We ask that this Review enshrine processes that address the extremist JDL organization because of frequent incitement to racism and hatred. We ask the question why can the JDL continue to operate with impunity here in Canada even as they are banned in other states, including Israel?
We strongly recommend that the Honourable Justice Tulloch and his Review team consider the context of militarization of police; in particular, the use of Israeli training, tactics and technology, and what this means to the oversight of policing in Ontario.
We sign this as individuals, but should there be opportunity for further discussion and input either as part of the Review or following the Review, we would hope to provide more information from organizations concerned about the militarization of police and the impact that this is having on police oversight as well as policing in the Province.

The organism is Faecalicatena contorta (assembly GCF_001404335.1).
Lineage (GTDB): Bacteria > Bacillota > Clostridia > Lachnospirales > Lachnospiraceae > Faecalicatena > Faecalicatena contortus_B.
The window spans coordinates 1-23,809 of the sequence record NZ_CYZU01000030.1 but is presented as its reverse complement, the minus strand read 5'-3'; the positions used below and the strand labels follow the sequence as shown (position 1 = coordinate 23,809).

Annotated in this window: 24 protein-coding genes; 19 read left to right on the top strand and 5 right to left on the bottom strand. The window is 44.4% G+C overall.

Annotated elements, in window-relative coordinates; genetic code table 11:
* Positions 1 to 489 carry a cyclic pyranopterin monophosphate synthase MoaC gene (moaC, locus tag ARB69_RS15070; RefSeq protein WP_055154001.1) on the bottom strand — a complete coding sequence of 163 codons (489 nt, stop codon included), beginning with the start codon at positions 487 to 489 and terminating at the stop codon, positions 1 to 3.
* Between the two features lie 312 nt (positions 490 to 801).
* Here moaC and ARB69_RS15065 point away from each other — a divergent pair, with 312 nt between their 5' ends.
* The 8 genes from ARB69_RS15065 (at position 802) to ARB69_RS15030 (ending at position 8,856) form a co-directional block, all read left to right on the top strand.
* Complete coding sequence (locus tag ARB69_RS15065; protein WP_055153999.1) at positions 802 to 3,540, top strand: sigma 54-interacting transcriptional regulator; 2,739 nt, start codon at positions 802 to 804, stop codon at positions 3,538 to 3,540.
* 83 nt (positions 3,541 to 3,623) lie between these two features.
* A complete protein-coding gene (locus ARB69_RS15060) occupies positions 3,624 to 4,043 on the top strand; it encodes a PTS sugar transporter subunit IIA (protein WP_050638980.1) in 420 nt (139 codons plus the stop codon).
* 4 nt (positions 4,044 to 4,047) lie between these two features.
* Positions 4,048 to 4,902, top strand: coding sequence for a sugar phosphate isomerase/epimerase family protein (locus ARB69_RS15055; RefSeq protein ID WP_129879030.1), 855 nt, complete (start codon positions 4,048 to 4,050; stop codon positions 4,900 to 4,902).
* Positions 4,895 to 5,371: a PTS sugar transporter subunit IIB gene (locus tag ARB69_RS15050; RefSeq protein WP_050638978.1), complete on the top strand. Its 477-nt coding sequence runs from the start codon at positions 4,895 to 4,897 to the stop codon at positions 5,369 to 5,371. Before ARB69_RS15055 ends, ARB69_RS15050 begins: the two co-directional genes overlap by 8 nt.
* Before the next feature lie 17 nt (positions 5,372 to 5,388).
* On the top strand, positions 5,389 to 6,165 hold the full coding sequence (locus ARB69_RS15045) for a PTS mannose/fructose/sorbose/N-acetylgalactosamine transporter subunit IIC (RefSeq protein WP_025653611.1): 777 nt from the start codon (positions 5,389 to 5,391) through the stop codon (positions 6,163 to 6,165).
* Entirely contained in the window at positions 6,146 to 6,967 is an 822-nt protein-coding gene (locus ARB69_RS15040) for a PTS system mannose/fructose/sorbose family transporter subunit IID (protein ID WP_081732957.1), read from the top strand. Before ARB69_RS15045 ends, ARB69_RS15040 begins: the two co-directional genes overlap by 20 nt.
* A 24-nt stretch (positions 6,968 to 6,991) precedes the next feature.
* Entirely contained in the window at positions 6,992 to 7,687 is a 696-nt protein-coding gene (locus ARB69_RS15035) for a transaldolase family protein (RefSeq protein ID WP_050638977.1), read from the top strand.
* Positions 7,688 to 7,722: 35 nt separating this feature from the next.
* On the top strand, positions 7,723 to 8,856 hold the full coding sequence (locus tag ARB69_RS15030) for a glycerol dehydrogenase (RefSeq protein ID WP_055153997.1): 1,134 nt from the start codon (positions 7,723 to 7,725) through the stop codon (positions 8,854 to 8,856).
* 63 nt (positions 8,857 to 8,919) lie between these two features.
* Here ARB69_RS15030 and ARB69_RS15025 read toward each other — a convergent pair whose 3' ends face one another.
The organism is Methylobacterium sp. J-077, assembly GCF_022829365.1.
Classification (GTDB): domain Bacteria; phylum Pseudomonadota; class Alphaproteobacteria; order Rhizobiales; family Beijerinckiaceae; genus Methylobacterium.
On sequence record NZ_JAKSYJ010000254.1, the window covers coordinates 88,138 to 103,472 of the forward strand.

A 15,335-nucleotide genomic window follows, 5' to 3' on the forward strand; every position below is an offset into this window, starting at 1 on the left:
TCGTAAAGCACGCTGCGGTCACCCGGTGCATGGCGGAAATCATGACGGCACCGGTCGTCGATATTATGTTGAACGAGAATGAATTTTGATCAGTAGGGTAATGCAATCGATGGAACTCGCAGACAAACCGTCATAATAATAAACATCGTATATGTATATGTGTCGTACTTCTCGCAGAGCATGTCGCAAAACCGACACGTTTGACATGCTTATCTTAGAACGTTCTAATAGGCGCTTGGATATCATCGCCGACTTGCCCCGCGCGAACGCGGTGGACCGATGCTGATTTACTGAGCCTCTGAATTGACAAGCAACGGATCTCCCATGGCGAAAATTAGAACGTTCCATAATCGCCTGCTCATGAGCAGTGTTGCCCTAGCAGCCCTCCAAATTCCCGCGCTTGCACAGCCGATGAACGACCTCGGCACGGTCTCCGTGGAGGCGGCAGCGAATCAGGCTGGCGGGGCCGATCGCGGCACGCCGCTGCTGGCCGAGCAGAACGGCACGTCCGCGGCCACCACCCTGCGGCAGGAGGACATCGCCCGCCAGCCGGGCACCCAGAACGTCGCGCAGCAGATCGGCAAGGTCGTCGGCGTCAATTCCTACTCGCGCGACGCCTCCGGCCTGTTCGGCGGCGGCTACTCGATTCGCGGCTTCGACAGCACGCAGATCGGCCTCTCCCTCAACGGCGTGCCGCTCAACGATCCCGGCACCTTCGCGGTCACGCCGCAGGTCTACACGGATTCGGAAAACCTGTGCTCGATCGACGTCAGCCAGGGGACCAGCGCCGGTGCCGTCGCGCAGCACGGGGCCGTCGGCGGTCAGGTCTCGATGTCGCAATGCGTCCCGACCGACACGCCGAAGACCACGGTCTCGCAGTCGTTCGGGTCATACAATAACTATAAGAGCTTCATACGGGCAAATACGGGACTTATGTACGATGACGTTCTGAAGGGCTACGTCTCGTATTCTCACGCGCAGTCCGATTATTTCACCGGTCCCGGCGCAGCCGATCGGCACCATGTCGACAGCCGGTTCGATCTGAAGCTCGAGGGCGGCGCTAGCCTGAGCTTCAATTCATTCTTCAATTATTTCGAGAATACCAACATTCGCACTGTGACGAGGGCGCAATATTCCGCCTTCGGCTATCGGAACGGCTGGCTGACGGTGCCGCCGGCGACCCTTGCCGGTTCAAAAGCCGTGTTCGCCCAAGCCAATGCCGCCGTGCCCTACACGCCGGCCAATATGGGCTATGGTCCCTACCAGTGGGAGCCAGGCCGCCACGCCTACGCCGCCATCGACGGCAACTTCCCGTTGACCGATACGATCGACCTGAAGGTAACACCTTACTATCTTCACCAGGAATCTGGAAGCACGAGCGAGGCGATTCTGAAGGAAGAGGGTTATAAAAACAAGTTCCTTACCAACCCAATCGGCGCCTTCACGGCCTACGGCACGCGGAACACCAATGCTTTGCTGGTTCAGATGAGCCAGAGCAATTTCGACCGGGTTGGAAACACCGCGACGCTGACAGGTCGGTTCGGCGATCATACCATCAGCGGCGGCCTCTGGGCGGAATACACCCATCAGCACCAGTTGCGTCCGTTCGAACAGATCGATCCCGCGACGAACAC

Original letter was provided to the POR with signatories.
The Tulloch review can be seen here
[i] Jeff Halper, War Against the People, (Pluto Press), 2015, p. 25-6.
[ii] Canada-Israel Strategic Partnership, http://www.international.gc.ca/name-anmo/canada_israel_MOU-prot_ent_canada_israel.aspx?lang=eng&_ga=1.201012454.913969981.1481058818
[xvi] Friends of Simon Wiesenthal Center http://www.oacp.on.ca/news-events/news-releases/members-news-september-2-2016
[xviii] Screenshot of this Facebook post is attached.